There are many ways to motivate people, and indoor training software applications employ a wide array of methods to appeal to a wide range of personalities. Whether you’re the type of person who is intrinsically motivated by patiently and diligently working towards a goal that might not happen for years, the type of person who is more extrinsically motivated by enjoying a workout with friends, or somewhere in between, the plethora of indoor training options available to us can provide something for any of us.
One aspect of training and fitness that many athletes enjoy is the social bond they enjoy with other athletes - people gathering together and bonding through a common interest. There is a lot of power in that basic social element of human nature: To be supported and to support others when we are at our best - or at our worst. To motivate and push one another to higher achievements. To celebrate our successes and to learn from our failures. To make friends or to enjoy friendly rivalries. These are some of the beautiful aspects of sport.
Technology - and the Internet in particular - has provided us with a means to connect with others who share common interests, anywhere in the world. In theory, it’s a beautiful concept. In practice, it still lacks some aspects of social interaction that, as humans, we need to thrive.
Indoor training is one of those areas where we’re continuing to see more and better ways to connect with other athletes. We have a lot of choices in how we can train indoors, and many of these have developed as a means to satisfy our needs replicate what we do outdoors - spin classes at your local gym, an Olympic triathlete training plan in TrainerRoad, indoor triathlons, races in Rouvy, group runs in Zwift, etc.
The Social Side of ZwiftSo, let’s talk about how Zwift feeds our social needs. There is no doubt that Zwift is a very social indoor training platform. Zwift has been offering group rides, group workouts, and races for quite some time now. On any given day, you can head over to zwift.com/events or the Zwift Companion app and find a ride or race, probably within a couple of hours.
But what if you want to organize your own event? Maybe you’re looking to take your weekly group ride to Watopia? Maybe you want to do a run with a friend? How about a coach who is looking for a way to keep a client engaged? This wasn’t so easy in Zwift until recently. If you wanted to organize an event in Zwift, you had to get in line. But, Zwift responded with a neat option - Meetups.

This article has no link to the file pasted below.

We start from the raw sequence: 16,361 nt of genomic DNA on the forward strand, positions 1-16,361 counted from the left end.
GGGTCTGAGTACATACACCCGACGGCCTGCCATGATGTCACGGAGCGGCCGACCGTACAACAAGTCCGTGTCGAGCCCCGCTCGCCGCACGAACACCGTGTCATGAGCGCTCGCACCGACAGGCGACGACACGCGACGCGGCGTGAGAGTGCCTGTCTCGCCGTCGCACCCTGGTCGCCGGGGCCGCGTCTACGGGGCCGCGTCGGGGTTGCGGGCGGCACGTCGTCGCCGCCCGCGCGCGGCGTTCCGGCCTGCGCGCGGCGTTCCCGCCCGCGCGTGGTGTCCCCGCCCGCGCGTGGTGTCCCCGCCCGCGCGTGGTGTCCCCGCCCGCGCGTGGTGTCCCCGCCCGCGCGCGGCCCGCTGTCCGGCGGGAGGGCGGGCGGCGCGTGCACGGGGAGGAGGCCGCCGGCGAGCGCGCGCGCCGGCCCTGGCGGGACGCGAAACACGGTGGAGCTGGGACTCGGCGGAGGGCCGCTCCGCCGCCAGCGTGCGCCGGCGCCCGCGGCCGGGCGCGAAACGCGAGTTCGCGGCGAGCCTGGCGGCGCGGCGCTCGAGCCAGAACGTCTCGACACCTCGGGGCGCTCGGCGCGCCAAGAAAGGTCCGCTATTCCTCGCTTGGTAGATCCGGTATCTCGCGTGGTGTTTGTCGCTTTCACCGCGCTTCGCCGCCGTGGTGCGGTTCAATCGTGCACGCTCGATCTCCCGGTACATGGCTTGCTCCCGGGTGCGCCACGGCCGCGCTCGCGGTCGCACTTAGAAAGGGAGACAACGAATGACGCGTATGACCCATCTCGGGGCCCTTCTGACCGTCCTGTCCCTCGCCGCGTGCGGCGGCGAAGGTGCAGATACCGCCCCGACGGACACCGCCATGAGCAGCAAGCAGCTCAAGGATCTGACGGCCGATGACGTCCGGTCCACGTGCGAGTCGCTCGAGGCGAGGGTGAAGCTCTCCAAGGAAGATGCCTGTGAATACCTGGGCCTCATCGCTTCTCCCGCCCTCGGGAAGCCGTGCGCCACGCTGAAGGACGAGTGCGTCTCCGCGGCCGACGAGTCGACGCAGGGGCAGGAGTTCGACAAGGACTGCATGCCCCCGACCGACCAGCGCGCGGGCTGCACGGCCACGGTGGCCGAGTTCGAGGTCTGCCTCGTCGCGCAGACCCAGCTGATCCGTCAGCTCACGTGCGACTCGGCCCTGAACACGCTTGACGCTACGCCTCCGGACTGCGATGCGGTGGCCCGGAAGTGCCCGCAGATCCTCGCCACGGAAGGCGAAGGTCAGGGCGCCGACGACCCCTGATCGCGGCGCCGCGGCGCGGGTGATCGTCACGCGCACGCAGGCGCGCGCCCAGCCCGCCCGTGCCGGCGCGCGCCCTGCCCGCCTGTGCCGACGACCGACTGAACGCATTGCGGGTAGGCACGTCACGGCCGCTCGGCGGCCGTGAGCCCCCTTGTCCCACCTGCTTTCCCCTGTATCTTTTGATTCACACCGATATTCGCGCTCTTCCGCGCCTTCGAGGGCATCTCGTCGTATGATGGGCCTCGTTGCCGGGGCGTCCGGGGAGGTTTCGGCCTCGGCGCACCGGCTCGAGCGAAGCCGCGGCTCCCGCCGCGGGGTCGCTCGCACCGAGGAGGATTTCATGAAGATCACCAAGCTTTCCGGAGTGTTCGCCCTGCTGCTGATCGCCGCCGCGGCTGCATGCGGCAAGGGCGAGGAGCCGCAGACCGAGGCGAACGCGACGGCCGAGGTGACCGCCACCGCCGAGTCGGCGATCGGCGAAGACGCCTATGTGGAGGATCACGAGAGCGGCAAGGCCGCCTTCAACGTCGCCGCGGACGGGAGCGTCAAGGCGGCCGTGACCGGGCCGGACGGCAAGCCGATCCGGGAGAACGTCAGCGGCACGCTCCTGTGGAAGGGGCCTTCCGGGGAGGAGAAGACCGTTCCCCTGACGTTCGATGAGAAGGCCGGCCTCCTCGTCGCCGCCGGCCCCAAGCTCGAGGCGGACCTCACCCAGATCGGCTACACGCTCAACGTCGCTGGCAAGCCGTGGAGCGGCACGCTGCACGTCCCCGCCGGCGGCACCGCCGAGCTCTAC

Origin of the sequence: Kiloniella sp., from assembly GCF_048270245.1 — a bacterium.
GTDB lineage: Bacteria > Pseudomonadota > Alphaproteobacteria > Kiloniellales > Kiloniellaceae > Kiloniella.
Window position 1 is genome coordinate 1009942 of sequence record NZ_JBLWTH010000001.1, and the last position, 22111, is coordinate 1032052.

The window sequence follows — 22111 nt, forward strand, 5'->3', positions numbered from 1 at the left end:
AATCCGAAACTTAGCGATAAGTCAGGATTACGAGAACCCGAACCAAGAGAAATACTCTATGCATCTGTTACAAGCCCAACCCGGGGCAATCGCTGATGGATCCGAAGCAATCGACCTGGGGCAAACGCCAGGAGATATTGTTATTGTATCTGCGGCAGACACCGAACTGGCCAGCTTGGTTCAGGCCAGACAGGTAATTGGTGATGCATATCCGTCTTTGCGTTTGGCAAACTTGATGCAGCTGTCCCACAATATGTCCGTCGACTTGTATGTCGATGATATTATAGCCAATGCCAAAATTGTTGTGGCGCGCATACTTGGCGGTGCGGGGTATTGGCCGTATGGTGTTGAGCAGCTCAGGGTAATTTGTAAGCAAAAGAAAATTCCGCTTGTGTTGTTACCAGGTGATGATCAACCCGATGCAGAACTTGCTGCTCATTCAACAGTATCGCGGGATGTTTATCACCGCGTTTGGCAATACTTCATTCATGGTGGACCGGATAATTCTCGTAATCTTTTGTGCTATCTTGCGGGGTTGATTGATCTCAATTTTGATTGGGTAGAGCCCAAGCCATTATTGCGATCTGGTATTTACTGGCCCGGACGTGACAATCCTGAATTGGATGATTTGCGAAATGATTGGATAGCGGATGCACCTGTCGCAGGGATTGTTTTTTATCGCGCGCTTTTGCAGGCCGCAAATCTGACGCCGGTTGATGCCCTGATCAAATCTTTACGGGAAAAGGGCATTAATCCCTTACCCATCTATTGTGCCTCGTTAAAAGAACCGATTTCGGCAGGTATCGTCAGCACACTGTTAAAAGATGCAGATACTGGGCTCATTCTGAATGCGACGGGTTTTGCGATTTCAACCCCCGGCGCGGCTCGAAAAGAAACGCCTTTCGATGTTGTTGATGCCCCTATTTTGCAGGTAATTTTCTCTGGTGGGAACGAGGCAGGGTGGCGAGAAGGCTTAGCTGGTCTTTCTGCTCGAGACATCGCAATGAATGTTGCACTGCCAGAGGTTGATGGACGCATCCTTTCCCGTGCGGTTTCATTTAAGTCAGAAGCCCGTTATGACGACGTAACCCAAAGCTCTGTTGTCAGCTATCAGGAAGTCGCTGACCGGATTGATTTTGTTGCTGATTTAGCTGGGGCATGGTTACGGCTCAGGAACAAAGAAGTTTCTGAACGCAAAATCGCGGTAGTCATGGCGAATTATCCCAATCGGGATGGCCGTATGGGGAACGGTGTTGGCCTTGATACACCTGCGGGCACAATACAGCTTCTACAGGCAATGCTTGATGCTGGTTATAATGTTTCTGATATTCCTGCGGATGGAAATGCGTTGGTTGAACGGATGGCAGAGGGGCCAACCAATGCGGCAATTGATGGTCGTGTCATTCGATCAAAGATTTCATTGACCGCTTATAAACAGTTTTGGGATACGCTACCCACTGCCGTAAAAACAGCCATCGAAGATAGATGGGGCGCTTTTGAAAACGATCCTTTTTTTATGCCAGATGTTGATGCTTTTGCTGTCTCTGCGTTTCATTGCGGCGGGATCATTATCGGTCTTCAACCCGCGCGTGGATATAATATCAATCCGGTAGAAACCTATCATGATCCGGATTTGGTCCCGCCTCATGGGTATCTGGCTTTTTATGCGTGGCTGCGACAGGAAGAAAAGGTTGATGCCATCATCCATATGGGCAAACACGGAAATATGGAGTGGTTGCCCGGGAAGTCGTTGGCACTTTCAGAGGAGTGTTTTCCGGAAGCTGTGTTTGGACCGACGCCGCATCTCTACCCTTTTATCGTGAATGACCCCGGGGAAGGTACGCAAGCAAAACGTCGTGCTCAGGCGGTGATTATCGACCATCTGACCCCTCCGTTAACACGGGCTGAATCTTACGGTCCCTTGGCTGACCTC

We touched briefly on Meetups in our introduction to the Zwift Companion app a couple of weeks ago. We promised we would talk about this feature a bit more in the near future, so let’s dive in!
Calling all Social DirectorsThis is your time to shine as your friendly (virtual) neighborhood Social Director. In order to create a Zwift Meetup, you need to get a few pieces in place:
Install the Zwift Companion AppAll of your Meetup management is going to occur through the Companion app. You can read up on how to get started with the Companion app here.
Navigate to EventsOnce you’ve logged into the Companion app, select the menu in the upper left corner, and select the Events menu option.
Navigate to MeetupsOn the Events screen, just below where it says “Events”, you’ll see 3 icons representing cycling events, running events, and Meetups. Select the Meetup icon.
View your Meetup historyOn the Meetup screen, if you’ve done any Meetups before, you’ll see them listed here. If not, you’ll see a bright orange “CREATE MEETUP” button just below the 3 event icons. Let’s select that button.